The takeaway, you don't need a whole lot of memory to mine or plot. You definitely need USB 3.0 or internal SATA/SAS.

    Get the most TB for the least money.

  • I haven't been mining recently due to lack of capacity and power line unreliability. I believe I shall return to burst when conditions are better. I believe that UPS would be a good idea but like many things in my country at the moment the price is staggering. My rig is not a rack server its a full tower server built with legacy gaming hardware. My disks are second hand but you can get reliable performance from those that once plotted the disks only read data without writing. The power and data cables have metal tongues that lock the cables into place to prevent failure from vibration. I have to say that external WD 8TB USB3 MYBOOK drives are a good alternative to SAS disks. Note SAS disks are not a necessity but an optimal choice for massive capacity.

  • @rds @ZapbuzZ

    Aweome information RDS and ZapBuzZ. This type of experience really helps me a lot in determining what hardware combos might work.

    This is a great video to include on this thread too:

    rds, do you mind if I ask you how much your server rig is currently earning? Sounds like a pretty beefy set-up! What type of hard-drives do you have in that rig? Do you run Windows 10 on a virtual server in the machine? How does the software end work mining Burst on a server? (I'm inexperienced with servers, but beginning to learn since it seems useful for Burst~)

    I really love the concept behind Burst. I run a small mining company with GPU and ASIC, but I'm getting my investors behind the idea of hard-drive mining, so we can support the burst network in a larger way.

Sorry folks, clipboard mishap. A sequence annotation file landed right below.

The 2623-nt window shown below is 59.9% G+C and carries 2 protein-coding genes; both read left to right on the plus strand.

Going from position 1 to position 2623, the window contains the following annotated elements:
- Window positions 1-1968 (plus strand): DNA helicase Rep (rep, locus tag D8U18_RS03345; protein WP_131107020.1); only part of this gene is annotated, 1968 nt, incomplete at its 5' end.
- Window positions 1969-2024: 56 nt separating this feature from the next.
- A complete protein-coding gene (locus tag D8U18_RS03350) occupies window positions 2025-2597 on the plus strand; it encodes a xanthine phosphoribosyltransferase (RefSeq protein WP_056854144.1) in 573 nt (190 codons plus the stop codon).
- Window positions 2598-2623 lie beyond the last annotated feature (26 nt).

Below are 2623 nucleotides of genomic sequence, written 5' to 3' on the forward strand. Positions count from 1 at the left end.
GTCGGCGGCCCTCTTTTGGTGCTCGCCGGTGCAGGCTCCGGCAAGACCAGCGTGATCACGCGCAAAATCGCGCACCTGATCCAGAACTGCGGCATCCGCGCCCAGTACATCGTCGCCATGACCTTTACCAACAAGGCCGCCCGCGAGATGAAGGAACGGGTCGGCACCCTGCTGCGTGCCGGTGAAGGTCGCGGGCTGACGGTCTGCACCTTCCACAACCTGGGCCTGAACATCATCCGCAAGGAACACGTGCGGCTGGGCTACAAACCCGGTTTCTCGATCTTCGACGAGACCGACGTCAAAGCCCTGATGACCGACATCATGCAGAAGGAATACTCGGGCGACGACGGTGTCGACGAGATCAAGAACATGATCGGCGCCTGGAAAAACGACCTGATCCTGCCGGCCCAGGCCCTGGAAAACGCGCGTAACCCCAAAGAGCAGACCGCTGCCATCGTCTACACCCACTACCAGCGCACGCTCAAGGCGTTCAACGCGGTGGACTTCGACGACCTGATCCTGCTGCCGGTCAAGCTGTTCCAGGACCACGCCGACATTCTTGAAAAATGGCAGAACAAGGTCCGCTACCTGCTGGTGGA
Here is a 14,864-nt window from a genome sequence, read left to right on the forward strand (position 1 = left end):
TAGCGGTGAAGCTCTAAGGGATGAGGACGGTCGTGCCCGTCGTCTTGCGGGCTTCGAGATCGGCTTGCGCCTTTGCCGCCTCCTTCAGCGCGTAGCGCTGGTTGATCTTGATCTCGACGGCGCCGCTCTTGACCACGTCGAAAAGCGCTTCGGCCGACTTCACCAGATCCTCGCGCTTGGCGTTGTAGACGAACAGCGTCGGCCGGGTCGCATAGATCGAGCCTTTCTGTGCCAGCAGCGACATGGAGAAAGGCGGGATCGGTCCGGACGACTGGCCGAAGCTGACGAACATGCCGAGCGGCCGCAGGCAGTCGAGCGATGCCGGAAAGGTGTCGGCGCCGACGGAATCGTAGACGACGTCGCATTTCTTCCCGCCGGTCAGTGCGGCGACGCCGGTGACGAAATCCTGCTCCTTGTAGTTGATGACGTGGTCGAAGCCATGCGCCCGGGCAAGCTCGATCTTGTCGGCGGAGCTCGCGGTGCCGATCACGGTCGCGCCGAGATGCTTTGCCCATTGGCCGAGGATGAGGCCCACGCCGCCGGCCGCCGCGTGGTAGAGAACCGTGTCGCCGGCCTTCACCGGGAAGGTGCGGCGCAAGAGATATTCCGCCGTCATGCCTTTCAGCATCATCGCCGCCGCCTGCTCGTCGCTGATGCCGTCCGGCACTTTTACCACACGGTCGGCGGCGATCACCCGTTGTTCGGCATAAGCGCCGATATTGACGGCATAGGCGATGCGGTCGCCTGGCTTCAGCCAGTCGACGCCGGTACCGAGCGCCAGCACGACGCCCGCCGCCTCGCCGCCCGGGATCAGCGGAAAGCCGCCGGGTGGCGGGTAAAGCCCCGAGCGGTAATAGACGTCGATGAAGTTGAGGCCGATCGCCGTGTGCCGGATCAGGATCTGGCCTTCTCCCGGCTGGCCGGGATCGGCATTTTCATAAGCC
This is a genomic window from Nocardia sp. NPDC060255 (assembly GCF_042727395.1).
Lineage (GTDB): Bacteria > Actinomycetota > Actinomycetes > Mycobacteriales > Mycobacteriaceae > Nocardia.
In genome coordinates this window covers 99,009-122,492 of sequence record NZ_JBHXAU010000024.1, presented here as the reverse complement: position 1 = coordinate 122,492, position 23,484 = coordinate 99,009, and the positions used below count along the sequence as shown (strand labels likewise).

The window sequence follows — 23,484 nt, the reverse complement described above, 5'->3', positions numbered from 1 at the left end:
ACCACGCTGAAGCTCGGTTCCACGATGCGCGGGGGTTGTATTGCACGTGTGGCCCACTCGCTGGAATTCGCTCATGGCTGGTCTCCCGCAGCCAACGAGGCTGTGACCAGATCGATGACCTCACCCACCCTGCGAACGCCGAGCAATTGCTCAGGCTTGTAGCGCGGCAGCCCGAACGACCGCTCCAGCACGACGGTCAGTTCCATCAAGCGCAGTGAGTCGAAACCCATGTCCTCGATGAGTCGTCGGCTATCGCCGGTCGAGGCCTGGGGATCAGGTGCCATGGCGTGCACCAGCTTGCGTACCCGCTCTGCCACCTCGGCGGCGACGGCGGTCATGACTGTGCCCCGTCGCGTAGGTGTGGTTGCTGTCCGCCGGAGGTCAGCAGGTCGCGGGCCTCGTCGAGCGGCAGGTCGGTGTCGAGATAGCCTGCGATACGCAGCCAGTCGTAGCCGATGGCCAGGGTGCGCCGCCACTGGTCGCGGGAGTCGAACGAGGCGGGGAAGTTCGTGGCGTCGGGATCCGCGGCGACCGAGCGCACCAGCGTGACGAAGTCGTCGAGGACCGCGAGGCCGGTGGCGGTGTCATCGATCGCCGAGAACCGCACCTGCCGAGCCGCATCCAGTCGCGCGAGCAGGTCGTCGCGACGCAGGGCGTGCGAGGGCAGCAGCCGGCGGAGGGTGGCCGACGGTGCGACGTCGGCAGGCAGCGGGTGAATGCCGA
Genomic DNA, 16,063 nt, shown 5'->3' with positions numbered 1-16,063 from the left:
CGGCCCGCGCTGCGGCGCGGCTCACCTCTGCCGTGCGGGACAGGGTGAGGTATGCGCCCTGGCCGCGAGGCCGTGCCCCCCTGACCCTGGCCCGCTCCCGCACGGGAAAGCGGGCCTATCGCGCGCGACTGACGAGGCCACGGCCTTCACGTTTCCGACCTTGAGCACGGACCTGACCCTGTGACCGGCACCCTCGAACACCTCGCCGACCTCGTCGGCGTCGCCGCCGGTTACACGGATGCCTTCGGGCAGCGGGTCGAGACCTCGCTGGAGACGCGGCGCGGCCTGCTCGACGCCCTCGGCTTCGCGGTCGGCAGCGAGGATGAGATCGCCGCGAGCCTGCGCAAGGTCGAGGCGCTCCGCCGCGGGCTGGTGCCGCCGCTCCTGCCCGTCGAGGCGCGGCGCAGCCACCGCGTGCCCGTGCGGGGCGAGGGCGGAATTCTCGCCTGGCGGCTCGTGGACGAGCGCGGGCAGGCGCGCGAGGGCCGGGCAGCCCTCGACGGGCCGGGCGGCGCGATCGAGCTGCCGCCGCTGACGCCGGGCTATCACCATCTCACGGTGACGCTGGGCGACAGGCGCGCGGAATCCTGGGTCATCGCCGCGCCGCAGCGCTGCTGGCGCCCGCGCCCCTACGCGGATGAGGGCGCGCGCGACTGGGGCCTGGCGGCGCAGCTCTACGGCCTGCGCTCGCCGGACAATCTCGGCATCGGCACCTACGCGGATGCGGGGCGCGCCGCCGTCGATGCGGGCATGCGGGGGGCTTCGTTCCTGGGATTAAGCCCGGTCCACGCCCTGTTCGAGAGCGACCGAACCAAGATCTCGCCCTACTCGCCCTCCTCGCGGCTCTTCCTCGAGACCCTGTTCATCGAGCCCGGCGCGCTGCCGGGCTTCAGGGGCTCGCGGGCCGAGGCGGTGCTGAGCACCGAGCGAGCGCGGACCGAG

I appreciate your help!

  • @meni-menindorf ,

    The sever looks just like a desktop platform to me, although it is headless. I run Win 10 pro with Teamviewer or Chrome remote desktop to access it. No virtual machines doing work, but I do run a few on there for development, sandboxing etc. The server runs pool software (CRK code) that all my miners are pointed to. The server earns about 1 block per day. The other 2 machines about 1 block per day. ~2500B/day total. BTW, the server uses ~700W, the desktop unit 430W and the laptop rig, 90 watts. I run background mining for Monero to cover the electric bill, but I actually can get about 2.5x the electric bill running xmr-cryptonight miners on the server and the desktop platform.

  • admin

    @meni-menindorf I run several servers for Burst Mining - 2 x 24 Bay servers, and a server with a 16 Bay external SAS chassis. Look for Supermicro servers, they're traditionally the best priced.

    Working with servers is different from PCs, but done properly provide great performance. You can find plenty of dual/quad socket servers on eBay for great prices - just ensure whatever ones you look at have SAS2 backplanes, SAS1 is significantly slower.